Heating and Bending Acrylic Jewellery
I will attempt to explain in very basic terms how to heat and bend acrylic.
Disclaimer: DO NOT TRY this at home. This is purely just my explanation of the process.
These techniques can also be used on acrylic for purposes other than jewellery.The first thing we need to discuss is the necessary equipment needed and responsible personal safety.
I use a standard table top mini oven, the internal size is approx. 40cm / 18in inside
and it is plug and play. You do not need any fancy ovens as long as it reaches a temperature of 180-200 celsius you are in the right heat zone.
YI use a pizza stone or steel which will work fine but they can get too hot and they are not as flat as a baking tray, I like to use a non stick aluminium baking tray that has a bubble design meaning the tray is double sided with an air gap which causes a more even heat distribution.
I try to use gloves that offer me a combination of heat resistance but also are thin
enough to be able to work unimpeded, what I mean by this is as an artist I want to feel my way around my pieces and bending acrylic is as much about technique as it is about gut feelings.
I use tools to help me shape most of my components and pieces. The most used
tool in my arsenal is a dessert spoon, but I also use a knife, a sharpie pen lid and then a myriad of very specific templates and 2 piece molds. I have also designed and used clamp style fold over molds which we can elaborate on in a later post on molds etc.
A mask should be used at all times when using acrylic as it can and will leach toxic
fumes if cut including heating the acrylic, although to a much lesser degree.
PS.I’ll let you all in on a little known secret, every Orchid I have ever made was done so with my old breakfast spoon I had in the workshop, one early morning I was so eager to bend that first Orchid petal shape that I realised I did not have something to bend my really hot acrylic shape with, looking frantically around I focussed on my spoon in my cereal! I quickly wipe on my sleeve and viola!
The perfect tool presented itself at the perfect time. Please note that you are heating a material to between 180-200’ celsius which is extremely hot and can potentially be harmful.
First Step is to place the oven in a safe place and to turn it on, a kitchen oven can be used but bear in mind that the acrylic will leach some toxic fumes so a small cheap oven specifically to heat acrylic is a better option.
Best to use oven that has both a top and bottom element as you want an even distribution of heat in the space, so make sure to set it with both elements on and to a temperature setting of 180’ for 3mm acrylic and 200-220’ for 5mm acrylic.
If 3mm acrylic is being used then a temp of 180 is perfect, for 5mm a little hotter internal temp is required for the extra thickness but it will also need to heat a little longer.
Before throwing a piece of acrylic to be bent in the oven, the the protective layers on both sides must be peeled off.. Jewellery sized pieces will take between 30-60 seconds to heat up enough to bend and shape, larger pieces or thicker pieces will take a little longer but not much more.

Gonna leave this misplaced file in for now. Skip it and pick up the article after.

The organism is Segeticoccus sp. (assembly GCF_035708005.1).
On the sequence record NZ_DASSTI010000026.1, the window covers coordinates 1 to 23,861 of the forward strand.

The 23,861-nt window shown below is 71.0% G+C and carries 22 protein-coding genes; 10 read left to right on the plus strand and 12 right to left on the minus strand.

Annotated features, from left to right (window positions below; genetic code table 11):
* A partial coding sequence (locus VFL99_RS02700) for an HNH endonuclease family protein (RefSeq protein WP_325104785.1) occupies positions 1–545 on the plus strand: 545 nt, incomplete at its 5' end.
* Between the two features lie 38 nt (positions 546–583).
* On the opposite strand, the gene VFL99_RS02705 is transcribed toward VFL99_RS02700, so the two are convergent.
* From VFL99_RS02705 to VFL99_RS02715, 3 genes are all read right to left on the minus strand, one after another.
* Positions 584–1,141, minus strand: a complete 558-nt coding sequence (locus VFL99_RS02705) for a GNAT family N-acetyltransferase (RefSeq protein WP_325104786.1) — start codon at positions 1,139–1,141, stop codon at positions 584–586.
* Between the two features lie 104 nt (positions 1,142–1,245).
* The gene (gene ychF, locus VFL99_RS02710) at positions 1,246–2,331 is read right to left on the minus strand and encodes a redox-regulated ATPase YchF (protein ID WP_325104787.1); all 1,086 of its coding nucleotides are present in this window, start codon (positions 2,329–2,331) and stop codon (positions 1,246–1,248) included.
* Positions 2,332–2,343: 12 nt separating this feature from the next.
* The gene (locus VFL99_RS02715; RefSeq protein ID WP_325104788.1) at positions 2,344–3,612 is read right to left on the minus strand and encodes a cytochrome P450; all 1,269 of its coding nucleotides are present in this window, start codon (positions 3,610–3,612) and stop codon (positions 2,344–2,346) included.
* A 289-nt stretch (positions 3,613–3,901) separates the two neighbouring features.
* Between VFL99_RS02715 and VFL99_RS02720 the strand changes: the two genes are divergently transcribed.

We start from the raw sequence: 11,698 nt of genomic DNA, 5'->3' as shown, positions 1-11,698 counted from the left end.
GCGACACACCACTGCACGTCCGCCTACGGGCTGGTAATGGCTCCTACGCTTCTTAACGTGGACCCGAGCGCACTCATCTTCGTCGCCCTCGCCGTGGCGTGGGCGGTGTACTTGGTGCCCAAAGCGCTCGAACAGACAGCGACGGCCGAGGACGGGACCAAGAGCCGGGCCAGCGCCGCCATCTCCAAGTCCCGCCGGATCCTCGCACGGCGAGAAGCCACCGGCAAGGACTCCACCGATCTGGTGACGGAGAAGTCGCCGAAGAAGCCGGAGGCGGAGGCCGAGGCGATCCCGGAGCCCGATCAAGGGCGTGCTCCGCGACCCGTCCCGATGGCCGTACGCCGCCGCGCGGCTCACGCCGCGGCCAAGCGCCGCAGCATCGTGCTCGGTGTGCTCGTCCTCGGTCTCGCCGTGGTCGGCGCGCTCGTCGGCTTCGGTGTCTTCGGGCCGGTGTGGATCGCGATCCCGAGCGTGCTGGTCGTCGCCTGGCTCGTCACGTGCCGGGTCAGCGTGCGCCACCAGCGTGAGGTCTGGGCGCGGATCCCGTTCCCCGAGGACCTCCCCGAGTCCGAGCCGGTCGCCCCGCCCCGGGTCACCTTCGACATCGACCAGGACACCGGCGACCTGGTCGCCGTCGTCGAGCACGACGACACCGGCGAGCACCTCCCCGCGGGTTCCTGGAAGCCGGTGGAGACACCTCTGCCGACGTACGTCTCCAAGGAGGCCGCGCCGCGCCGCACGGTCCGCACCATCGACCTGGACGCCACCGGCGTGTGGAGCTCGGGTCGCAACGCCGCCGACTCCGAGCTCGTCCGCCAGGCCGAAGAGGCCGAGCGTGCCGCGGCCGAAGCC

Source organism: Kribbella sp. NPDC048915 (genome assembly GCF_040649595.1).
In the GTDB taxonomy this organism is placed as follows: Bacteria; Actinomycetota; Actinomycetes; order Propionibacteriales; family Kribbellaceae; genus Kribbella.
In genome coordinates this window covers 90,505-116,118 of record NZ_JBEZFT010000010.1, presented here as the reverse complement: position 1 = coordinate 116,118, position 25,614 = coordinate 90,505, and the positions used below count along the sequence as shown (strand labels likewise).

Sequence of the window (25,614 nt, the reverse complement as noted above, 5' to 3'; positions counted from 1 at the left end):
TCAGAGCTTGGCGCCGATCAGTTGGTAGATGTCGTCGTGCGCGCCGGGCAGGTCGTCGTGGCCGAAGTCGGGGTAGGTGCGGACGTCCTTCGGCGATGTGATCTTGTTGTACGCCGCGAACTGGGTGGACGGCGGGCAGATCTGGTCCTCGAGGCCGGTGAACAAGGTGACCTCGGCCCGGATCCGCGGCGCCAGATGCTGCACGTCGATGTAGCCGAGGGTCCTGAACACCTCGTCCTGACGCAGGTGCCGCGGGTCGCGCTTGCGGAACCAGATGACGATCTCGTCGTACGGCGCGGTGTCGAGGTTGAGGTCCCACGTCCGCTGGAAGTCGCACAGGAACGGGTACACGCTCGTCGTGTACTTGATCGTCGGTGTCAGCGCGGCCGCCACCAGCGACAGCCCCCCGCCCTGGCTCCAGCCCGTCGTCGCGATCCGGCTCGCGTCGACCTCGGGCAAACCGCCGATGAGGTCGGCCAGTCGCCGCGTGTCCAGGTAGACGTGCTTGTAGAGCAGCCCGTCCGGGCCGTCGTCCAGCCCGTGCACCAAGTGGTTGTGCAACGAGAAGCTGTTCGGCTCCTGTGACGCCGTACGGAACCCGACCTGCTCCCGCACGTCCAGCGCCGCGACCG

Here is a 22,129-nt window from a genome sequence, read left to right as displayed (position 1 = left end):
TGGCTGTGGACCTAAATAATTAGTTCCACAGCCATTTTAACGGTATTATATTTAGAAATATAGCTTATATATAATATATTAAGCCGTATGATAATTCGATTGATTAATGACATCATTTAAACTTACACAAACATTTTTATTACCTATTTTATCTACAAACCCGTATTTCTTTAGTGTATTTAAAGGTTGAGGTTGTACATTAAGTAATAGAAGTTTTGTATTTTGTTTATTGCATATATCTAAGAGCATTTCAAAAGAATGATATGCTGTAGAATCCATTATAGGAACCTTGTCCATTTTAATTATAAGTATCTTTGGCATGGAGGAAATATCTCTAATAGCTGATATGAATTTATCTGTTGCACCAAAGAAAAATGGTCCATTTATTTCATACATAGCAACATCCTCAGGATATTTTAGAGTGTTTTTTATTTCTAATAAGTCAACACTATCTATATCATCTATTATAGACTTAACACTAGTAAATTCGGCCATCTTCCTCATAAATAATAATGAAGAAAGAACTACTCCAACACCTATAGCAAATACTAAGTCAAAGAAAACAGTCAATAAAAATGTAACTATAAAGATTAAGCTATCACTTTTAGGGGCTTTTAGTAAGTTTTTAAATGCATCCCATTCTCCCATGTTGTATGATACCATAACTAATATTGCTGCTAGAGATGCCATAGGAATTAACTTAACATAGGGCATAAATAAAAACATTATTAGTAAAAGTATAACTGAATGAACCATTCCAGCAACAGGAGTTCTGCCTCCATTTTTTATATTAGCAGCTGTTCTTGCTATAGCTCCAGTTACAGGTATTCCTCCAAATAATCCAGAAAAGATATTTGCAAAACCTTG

I tend to check the acrylic at regular intervals because we are really talking about zones ofmalleability which also require the careful consideration of how much bending needs to be done.
What I mean by this is the hotter the acrylic is the more malleable and longer it will remain in that heated state of malleability, therefore you can work with it longer but that also means that it will bounce back to flat sheet whereas a not so heated piece will hold the bent shape far more than the really hot piece.
Once the piece of acrylic is heated to desired temp/malleability take it out and shape it, be this with a spoon for curved and concave surfaces or across a mold of your choosing.
Once the acrylic has cooled and held the shape you can then remove it from the mold and simply place it aside to cool completely.
There are a few other things to consider when heating acrylic and I will
try to cover those now.
I found out when making the Orchids that if I did not leave the paint in my petal details to dry for at least 3 days then that paint, deep down below the surface which still is not dry will bubble up and spoil the surface once it has been sitting heating up in the oven.
This will often spoil the piece completely so must be considered.
Other things to consider is that it is actually very hard to damage the acrylic by heat, of course leaving it in the oven for much longer than is necessary will eventually break it down but for the most part the acrylic becomes quite rubbery however those very glossy surfaces are very prone to taking on the most subtle of imperfections which is why I suggest using a flat non stick tray to heat as opposed to a pizza stone.
I think that covers most things but I am sure people will have questions so if you want to ask me something you can follow me on instagram
and I will be able to answer questions personally for you.
by Anthony Taylor